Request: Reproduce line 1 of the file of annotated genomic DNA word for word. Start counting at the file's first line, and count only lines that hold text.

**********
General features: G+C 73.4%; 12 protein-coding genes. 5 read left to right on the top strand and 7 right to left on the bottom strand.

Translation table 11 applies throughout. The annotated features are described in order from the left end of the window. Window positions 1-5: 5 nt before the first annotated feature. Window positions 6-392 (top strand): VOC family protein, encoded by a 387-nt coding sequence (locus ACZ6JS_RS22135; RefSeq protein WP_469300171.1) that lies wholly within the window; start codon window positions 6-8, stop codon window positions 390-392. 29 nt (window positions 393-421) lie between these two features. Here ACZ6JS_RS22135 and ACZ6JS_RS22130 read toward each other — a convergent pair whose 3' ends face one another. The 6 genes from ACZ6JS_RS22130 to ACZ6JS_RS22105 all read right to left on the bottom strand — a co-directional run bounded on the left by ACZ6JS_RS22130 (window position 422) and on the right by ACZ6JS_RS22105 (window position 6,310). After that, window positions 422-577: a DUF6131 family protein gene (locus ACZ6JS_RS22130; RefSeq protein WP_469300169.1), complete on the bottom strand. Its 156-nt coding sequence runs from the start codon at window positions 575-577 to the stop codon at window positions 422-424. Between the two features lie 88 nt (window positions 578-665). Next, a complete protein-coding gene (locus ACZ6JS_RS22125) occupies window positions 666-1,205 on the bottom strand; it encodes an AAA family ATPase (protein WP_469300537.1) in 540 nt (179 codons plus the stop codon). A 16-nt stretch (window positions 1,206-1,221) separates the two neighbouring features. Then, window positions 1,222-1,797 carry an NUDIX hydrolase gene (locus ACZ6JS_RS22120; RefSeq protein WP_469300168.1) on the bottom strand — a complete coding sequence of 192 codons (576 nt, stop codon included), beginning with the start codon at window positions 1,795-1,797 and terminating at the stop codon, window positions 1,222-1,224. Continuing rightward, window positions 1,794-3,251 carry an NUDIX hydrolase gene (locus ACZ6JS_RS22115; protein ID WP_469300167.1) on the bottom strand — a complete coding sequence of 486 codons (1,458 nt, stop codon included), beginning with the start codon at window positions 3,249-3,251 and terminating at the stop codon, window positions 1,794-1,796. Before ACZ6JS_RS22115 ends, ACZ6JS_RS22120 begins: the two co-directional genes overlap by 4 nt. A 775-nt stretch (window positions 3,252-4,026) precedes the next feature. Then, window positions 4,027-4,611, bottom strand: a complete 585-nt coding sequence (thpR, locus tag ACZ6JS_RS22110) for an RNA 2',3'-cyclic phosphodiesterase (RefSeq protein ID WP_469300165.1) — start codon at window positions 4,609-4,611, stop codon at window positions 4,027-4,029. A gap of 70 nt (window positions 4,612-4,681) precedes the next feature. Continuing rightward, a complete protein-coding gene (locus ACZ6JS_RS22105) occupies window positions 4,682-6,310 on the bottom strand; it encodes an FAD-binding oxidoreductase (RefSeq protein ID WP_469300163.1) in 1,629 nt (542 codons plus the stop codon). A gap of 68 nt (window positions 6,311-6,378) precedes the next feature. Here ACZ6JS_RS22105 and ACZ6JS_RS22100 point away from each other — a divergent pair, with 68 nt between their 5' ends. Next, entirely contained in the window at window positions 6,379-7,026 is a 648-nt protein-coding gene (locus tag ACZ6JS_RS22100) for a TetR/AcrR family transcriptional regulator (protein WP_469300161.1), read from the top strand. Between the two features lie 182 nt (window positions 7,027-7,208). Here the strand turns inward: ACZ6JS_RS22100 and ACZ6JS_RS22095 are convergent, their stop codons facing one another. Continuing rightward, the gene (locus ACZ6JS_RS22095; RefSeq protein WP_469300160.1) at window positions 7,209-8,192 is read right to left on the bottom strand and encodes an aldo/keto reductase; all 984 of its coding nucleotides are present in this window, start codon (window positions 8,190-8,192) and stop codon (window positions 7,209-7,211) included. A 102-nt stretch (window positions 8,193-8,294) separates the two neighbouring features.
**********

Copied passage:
General features: G+C 73.4%; 12 protein-coding genes. 5 read left to right on the top strand and 7 right to left on the bottom strand.